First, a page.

In attendance, from left, Athlone Town head coach Ciarán Kilduff, Athlone Town captain Laurie Ryan, Shelbourne captain Pearl Slattery and Shelbourne head coach Noel King during a media day at Tallaght Stadium, ahead of the Sports Direct Women's FAI Cup final. Photo: Ben McShane/Sportsfile

Athlone’s bid for cup success among Kilduff’s career highlights

By Daire Walsh

He achieved much over the course of a lengthy playing career, but Ciarán Kilduff has acknowledged that leading Athlone Town into the Women’s FAI Cup final is up there as one of his proudest moments in football to date.

A League of Ireland Premier Division winner with Shamrock Rovers in 2011, the Kildare native also claimed back-to-back top-flight titles at Dundalk in 2015 and 2016. In addition to a brace of First Division crowns and Setanta Sports Cup successes, he also appeared off the bench when Dundalk defeated Cork City in a tense FAI Cup decider held at the Aviva Stadium in November 2015.

He also had the distinction of representing both Rovers and Dundalk in the group stages of the UEFA Europa League – his goals against AZ Alkmaar and Maccabi Tel Aviv helping the Louth club to pick up four points in the 2016/17 edition of the competition.

Yet having rounded off his playing days with a two-year spell at Shelbourne, he now finds himself leading Athlone into battle against the north Dublin club for the women’s football showpiece at Tallaght Stadium this Sunday (kick-off 3pm).

“It’s a very proud moment for me obviously. I played at Shamrock Rovers and in Tallaght Stadium more times than I can remember. I’ve had some great moments and memories there, but I do feel like this is probably up there with the best sense of pride I’ve had in football, considering that you’re responsible for so many people,” Kilduff remarked ahead of Athlone’s clash with Shelbourne.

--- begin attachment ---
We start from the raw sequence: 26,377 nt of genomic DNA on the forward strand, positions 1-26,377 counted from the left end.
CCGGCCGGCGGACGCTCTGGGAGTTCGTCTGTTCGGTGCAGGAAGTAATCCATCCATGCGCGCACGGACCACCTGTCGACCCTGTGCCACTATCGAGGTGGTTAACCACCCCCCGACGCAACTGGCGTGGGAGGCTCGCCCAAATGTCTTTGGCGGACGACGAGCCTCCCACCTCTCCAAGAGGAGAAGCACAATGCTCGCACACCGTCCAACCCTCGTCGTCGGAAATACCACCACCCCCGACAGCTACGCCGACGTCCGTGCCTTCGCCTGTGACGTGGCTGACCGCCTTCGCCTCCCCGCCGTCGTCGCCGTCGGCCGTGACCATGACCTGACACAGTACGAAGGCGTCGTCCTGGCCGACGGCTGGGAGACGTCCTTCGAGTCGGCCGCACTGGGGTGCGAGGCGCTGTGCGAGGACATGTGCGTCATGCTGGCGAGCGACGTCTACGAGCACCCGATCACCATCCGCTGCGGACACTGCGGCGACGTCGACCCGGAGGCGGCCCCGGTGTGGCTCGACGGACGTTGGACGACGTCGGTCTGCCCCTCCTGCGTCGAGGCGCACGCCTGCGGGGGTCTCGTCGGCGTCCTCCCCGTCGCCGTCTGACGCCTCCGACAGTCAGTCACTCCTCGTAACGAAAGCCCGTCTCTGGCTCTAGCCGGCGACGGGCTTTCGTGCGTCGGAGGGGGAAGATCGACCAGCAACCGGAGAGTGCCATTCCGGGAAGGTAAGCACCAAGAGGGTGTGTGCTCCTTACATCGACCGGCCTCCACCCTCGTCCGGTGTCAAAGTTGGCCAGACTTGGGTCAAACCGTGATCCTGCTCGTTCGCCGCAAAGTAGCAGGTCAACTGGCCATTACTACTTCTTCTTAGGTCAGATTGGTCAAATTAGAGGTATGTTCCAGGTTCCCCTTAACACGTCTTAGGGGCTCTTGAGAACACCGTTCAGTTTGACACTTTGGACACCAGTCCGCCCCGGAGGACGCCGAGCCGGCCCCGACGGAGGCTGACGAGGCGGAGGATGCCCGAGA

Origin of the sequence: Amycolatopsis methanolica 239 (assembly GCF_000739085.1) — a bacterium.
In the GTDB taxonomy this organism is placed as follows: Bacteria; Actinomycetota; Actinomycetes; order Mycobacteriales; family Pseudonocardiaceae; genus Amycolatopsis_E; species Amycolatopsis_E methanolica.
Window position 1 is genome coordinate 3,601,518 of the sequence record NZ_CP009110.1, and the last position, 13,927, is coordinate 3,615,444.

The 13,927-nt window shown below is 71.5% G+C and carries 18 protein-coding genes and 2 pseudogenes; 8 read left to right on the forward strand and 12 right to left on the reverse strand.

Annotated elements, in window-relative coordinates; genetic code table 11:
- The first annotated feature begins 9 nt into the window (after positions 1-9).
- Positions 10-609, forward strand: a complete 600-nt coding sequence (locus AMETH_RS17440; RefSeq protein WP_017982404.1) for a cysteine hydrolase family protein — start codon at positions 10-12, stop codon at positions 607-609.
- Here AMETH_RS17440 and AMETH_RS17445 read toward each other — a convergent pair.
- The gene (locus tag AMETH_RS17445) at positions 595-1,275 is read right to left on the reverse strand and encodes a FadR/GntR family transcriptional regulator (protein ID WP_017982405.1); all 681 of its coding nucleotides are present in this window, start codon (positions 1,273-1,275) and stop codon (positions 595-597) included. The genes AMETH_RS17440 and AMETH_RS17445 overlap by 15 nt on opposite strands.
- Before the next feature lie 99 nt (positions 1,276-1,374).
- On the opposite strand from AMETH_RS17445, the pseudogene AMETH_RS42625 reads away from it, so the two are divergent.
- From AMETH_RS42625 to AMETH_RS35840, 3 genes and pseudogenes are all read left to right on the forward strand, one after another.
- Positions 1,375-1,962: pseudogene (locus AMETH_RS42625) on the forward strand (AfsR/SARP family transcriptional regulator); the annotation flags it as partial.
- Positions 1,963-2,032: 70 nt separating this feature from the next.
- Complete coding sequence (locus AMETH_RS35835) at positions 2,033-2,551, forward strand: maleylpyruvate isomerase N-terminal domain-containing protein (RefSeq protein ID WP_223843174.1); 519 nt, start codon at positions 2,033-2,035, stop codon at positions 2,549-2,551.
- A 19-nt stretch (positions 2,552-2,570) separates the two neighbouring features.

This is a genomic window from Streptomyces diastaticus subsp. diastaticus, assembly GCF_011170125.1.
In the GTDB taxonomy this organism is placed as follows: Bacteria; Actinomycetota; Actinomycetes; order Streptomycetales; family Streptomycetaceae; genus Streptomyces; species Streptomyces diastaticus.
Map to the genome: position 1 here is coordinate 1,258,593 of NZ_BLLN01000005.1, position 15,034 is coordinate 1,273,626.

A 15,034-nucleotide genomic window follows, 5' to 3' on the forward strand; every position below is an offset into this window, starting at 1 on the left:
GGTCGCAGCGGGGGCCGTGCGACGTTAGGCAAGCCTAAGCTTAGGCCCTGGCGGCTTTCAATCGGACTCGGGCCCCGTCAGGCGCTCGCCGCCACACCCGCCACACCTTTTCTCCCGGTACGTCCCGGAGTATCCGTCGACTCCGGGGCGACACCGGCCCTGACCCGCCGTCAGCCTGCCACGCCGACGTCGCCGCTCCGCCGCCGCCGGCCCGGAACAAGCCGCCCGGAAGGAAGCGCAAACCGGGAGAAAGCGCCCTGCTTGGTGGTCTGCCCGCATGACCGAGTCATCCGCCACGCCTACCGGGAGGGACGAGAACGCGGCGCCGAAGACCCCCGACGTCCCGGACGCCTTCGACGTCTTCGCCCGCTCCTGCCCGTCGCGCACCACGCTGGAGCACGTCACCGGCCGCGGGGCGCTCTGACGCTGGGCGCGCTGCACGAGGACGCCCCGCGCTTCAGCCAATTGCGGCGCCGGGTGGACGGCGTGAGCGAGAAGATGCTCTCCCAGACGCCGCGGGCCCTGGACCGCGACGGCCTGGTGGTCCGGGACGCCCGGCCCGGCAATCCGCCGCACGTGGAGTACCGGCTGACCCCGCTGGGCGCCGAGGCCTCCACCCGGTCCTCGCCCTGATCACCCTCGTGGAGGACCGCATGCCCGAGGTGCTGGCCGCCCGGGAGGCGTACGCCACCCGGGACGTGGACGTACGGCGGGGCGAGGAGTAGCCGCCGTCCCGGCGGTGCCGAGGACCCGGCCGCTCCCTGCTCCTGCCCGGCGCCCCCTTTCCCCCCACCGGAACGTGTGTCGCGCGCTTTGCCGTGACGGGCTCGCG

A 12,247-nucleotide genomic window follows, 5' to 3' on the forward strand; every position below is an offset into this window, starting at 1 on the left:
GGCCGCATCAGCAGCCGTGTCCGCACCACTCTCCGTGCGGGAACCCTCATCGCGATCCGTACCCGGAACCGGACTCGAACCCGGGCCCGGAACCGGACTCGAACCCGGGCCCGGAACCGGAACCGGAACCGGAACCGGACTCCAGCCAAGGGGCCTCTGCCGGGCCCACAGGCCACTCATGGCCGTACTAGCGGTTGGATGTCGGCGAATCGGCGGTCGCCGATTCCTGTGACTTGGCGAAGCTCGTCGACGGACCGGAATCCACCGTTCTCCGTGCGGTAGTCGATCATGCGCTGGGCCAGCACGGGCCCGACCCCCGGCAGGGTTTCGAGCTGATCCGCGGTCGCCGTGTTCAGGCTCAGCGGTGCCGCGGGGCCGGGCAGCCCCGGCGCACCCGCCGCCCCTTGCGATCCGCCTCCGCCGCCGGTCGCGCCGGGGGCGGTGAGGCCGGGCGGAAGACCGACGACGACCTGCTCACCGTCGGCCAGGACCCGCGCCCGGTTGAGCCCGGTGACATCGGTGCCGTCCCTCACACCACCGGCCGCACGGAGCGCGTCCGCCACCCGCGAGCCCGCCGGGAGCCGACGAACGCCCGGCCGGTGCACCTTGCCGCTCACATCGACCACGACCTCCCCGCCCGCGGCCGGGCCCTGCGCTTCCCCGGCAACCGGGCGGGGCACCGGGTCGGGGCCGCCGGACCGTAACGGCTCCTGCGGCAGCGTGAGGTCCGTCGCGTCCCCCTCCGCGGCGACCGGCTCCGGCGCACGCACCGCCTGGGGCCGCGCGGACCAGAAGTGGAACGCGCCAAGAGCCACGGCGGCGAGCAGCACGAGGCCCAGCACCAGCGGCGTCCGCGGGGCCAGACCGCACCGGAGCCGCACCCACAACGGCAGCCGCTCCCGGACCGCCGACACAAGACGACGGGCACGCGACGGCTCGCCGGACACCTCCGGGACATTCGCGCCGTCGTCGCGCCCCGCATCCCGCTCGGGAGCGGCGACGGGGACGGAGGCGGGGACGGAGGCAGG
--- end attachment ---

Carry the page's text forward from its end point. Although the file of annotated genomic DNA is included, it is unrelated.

“They all have their own story and their only family, everyone supporting them. I do feel very responsible for them all and I want to make sure that the least we can do is put on our best performance and do our best on Sunday. Put our best foot forward in the hope of winning the Cup.”

One of the league’s youngest managers at just 35, Kilduff only took charge of Athlone on June 27 – five days after the resignation of his predecessor Tommy Hewitt.

His first game at the helm was against Linfield in their final group game of the All-Island Cup at the beginning of July, but it wasn’t until Sligo Rovers’ visit to Athlone Town Stadium on August 19 that he finally had a chance to manage the side in the Women’s Premier Division.

This was due to the fact that domestic female action on these shores was given an extended break while the Republic of Ireland were competing at the FIFA Women’s World Cup in Australia. Because of the extensive turnover in playing and backroom personnel during this period, Kilduff was pleased to have this extra time to develop a cohesive set-up in Athlone.

“A lot of players left and a lot of new players came in. A new manager, a new assistant manager, a new goalie coach, two new goalkeepers and we’ve got three American players in as well during that time. We brought through a lot of the underage set-up.

“That was probably a turbulent time as well, those five or six weeks in the summer where you’re trying to get everything in place, to give yourself the best chance to finish the season strong. Thankfully we were able to do that.”

Seventh in the Women’s Premier Division table when Kilduff assumed the managerial reins, a run of six wins, one draw and a solitary defeat (at the hands of Sunday’s opponents Shelbourne) helped Athlone to achieve fifth spot in the league’s final standings.

While disappointing early season form meant mounting a title challenge was beyond their reach, Kilduff recognised coming into the job that advancing to a second consecutive FAI Cup final was a more than realistic goal.

After overcoming Galway United and eventual league champions Peamount United on penalties following a scoreless 120 minutes on both occasions, they recorded a convincing 4-0 triumph over Sligo Rovers in the semi-final of the competition at The Showgrounds on October 14.

The above represents a significant turnaround from Athlone in the second half of 2023, but Kilduff insists all the credit for this must be given to the club’s players.

“Since I came in, we kind of had prioritised the Cup. It was probably our best hope of getting a bit of silverware if we can. We’re in a good position at the minute, we’re in a good place. Our form in the league has been good and obviously a big occasion coming up next Sunday,” he said.

“The girls have been brilliant since I came in and the run of results is down to them and not me. They’ve bought into everything that I’ve been trying to put into them. Myself as well with Ken (Kiernan, Athlone assistant manager), we’ve worked very hard and we’re just in a good place at the minute,” Kilduff added.